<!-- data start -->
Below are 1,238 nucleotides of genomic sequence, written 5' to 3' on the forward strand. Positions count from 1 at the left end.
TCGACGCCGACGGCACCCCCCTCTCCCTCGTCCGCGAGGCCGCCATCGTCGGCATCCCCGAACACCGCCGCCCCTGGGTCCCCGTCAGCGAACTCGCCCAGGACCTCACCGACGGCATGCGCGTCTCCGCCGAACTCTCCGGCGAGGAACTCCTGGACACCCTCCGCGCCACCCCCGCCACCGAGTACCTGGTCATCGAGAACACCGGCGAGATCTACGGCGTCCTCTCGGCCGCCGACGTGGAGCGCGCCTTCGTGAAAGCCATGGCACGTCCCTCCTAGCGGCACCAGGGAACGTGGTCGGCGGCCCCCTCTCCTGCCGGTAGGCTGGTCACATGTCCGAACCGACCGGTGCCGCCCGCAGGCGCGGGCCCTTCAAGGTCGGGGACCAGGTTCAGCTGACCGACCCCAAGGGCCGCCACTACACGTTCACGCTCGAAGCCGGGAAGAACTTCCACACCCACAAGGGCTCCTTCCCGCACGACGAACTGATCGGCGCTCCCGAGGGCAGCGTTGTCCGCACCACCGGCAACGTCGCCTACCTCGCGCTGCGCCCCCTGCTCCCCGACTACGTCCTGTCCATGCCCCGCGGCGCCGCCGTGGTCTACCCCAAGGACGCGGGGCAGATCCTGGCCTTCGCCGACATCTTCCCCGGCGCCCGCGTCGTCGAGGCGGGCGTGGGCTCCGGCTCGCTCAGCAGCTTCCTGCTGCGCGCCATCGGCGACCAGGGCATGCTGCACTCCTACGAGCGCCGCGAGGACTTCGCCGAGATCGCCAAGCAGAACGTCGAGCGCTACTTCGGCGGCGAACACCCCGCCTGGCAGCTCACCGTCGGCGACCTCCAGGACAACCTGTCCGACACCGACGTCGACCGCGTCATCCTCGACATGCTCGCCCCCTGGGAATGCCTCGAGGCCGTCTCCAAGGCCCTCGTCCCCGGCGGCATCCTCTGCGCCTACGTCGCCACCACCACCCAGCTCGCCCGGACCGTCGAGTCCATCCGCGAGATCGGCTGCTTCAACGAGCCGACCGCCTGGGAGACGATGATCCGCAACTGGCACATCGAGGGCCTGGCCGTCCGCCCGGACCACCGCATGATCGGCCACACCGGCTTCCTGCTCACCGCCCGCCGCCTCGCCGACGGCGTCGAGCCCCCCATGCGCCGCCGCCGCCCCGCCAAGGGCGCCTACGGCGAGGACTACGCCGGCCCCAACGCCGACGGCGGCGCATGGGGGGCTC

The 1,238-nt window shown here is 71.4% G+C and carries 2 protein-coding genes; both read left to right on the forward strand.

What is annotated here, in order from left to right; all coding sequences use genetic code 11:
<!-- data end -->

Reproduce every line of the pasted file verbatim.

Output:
Below are 1,238 nucleotides of genomic sequence, written 5' to 3' on the forward strand. Positions count from 1 at the left end.
TCGACGCCGACGGCACCCCCCTCTCCCTCGTCCGCGAGGCCGCCATCGTCGGCATCCCCGAACACCGCCGCCCCTGGGTCCCCGTCAGCGAACTCGCCCAGGACCTCACCGACGGCATGCGCGTCTCCGCCGAACTCTCCGGCGAGGAACTCCTGGACACCCTCCGCGCCACCCCCGCCACCGAGTACCTGGTCATCGAGAACACCGGCGAGATCTACGGCGTCCTCTCGGCCGCCGACGTGGAGCGCGCCTTCGTGAAAGCCATGGCACGTCCCTCCTAGCGGCACCAGGGAACGTGGTCGGCGGCCCCCTCTCCTGCCGGTAGGCTGGTCACATGTCCGAACCGACCGGTGCCGCCCGCAGGCGCGGGCCCTTCAAGGTCGGGGACCAGGTTCAGCTGACCGACCCCAAGGGCCGCCACTACACGTTCACGCTCGAAGCCGGGAAGAACTTCCACACCCACAAGGGCTCCTTCCCGCACGACGAACTGATCGGCGCTCCCGAGGGCAGCGTTGTCCGCACCACCGGCAACGTCGCCTACCTCGCGCTGCGCCCCCTGCTCCCCGACTACGTCCTGTCCATGCCCCGCGGCGCCGCCGTGGTCTACCCCAAGGACGCGGGGCAGATCCTGGCCTTCGCCGACATCTTCCCCGGCGCCCGCGTCGTCGAGGCGGGCGTGGGCTCCGGCTCGCTCAGCAGCTTCCTGCTGCGCGCCATCGGCGACCAGGGCATGCTGCACTCCTACGAGCGCCGCGAGGACTTCGCCGAGATCGCCAAGCAGAACGTCGAGCGCTACTTCGGCGGCGAACACCCCGCCTGGCAGCTCACCGTCGGCGACCTCCAGGACAACCTGTCCGACACCGACGTCGACCGCGTCATCCTCGACATGCTCGCCCCCTGGGAATGCCTCGAGGCCGTCTCCAAGGCCCTCGTCCCCGGCGGCATCCTCTGCGCCTACGTCGCCACCACCACCCAGCTCGCCCGGACCGTCGAGTCCATCCGCGAGATCGGCTGCTTCAACGAGCCGACCGCCTGGGAGACGATGATCCGCAACTGGCACATCGAGGGCCTGGCCGTCCGCCCGGACCACCGCATGATCGGCCACACCGGCTTCCTGCTCACCGCCCGCCGCCTCGCCGACGGCGTCGAGCCCCCCATGCGCCGCCGCCGCCCCGCCAAGGGCGCCTACGGCGAGGACTACGCCGGCCCCAACGCCGACGGCGGCGCATGGGGGGCTC

The 1,238-nt window shown here is 71.4% G+C and carries 2 protein-coding genes; both read left to right on the forward strand.

What is annotated here, in order from left to right; all coding sequences use genetic code 11: